Kids in worship: The other problem
“[My daughter] doesn’t sit still and read a book. She is tired, squirmy, talks loudly, wanders. . . . I once took [her] out the service to correct disobedience five different times. . . . My husband and I have refereed fights. We’ve followed crawling babies around the sanctuary.”
That’s part of how Melissa Florer-Bixler described the experience of having her children sit with her in worship. She describes why it’s important to her that even her youngest children sit in worship instead of being in their own room somewhere else in the building:
If my kids see that other activities trump going to church, or if they never see what adults do in worship, then chances are good that they are going to look the same way in 20 years. If we want children to learn the language of faith, they actually need to see us worshipping, praying, singing and receiving bread and cup.
I fail to see why it has to be one or the other — my kids go to children’s church sometimes and attend worship other times. But she’s absolutely right in her reasoning. Children learn pretty much everything by doing. Just as riding a bike takes a lot of falls and bruised knees, learning to worship takes a lot of squeals and embarrassed parents.
I, too, am totally on board with having children in worship. But my issues with my children being in church have been less about squeals and embarrassment, and a bit more, well, theological. Having my curious and thoughtful children in worship has produced all kinds of interesting issues.
I am a pastor. My son is 7 and my daughter is 4. My son has heard a lot about baptism through children’s messages, Sunday School, etc., and he wants to do it too. Most parents who have had a child contemplating baptism have asked, “How do I know when he/she is ready?” I got through the early years of my ministry giving other parents some pithy response. Now it’s our turn, and there is no formula.
On top of it, because I keep a clear distinction that I am my son’s father, not his pastor, we’re requiring him to first have a discussion with the other pastor before making any such decision. He’s nervous about, causing him to put it off.
Then, just recently, my son was paying attention when an “altar call” was issued and he heard the pastor ask anyone who wants to be baptized to “come forward.” He was on his way out of the pew before my wife caught him. Now, I know I just caused my more evangelical friends a heart attack (“What?! You stopped him?! Get that kid saved!”). But it’s important to us that he tell us first, talk to the pastor about it, and go to the same discipleship class that other kids do.
But there’s plenty of second guessing. Are we discouraging? Is he too young? What if he loses interest from here on out?
Both my kids also want to take communion. The traditional rule in Baptist life is that you should not take communion until after you have made your own confession of faith and been baptized. But I’ve never been comfortable with the message a communion denial can send: “No, you can’t have your bread and juice, this is only for the real Christians.” Usually, it doesn’t seem worth the bad taste it could leave in child’s mouth as they grow older.
If Jesus can share the bread and cup with someone he knows is going to betray him, then I have to think he would let an unbaptized child partake. Yet, perhaps holding off can help a child understand how special and important communion is. Are we doing the right thing? What about some of these passages from the Bible? Traditional views of Scripture, especially in my denomination, have caused us to operate from the unspoken assumption that if it’s in the Bible, it’s appropriate or beneficial for children. The Bible is “the good book,” right?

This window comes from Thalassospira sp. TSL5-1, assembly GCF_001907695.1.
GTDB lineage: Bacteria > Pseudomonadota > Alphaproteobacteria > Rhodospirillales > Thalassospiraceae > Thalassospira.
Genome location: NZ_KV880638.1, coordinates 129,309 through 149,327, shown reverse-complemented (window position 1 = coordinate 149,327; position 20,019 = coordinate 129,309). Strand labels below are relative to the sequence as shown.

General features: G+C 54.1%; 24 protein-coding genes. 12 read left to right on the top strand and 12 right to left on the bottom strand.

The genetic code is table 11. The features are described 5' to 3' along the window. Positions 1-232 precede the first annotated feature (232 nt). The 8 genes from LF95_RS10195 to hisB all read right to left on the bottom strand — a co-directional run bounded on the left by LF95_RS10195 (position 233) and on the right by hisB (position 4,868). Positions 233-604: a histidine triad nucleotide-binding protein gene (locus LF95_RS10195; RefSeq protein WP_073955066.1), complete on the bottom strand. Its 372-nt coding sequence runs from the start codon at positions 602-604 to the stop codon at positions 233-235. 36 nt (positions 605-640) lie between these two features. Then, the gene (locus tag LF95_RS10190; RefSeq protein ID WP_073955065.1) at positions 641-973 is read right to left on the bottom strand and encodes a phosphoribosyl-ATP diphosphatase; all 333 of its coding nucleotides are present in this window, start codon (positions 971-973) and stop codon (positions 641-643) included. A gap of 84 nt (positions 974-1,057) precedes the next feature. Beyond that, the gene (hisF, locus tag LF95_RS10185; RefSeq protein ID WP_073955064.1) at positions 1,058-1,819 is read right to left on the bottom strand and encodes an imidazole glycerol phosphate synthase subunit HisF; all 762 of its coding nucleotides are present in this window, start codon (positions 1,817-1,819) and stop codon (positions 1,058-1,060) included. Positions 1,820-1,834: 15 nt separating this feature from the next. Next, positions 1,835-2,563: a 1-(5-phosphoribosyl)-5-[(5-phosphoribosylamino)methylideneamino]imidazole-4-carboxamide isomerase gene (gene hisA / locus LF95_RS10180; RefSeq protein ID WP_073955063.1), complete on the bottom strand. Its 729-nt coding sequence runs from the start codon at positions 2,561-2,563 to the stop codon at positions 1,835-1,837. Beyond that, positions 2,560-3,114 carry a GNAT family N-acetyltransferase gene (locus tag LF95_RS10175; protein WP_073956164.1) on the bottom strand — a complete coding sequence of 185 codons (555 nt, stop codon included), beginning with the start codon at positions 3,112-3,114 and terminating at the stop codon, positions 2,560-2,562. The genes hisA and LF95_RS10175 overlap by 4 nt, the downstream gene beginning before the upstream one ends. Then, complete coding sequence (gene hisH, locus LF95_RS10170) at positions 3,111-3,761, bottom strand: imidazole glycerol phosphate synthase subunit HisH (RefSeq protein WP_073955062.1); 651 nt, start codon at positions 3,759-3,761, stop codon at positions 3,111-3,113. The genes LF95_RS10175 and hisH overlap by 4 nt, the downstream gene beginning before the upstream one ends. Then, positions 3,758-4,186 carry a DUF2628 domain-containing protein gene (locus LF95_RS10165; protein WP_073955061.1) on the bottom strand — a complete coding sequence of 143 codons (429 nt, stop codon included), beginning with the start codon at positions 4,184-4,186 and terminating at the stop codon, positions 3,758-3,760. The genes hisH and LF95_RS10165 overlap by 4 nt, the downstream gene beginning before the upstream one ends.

Consequently, there are some parents who keep their kids away from Harry Potter and other precarious fiction but turn them loose on the Bible, a book complete with stories of rape, war and genocide.
At my church, we’re currently preaching through the book of Amos. Just last Sunday, with our whole crop of children still in the room, I stood up to read a passage that included a reference to “ripping open pregnant women.” I didn’t know what to do. I sheepishly sped through that part. The ancient Jewish people were wiser. They didn’t let young people read certain books until a certain age.
If only it was all as easy as keeping a little tike quiet during worship (wait, that’s not even easy). All through our lives as parents, as we try to teach our children to follow Jesus, the simple and unfiltered questions of children have the power to reduce us to babble. The uncertainties of parenting follow us into the church where they combine with the uncertainties of God and seem to multiply. When? Where? Why? How?
However, it’s beautiful. It’s good. It’s a rocky but worthwhile journey with these young people who still have many things we’ve lost (like wonder) and still remember how to do things we’ve forgotten (like be themselves).
Remember, Jesus didn’t just welcome children into the company of adults. That alone was subversive in his culture, but he went a step further, saying we must become like them in order to enter the kingdom.
Maybe I’ve had it backwards. Maybe I should be the one asking my kids the questions.
Corey Fields is an associate pastor at First Baptist Church in Topeka, Kan. This post is provided thanks to a partnership with Practicing Families.
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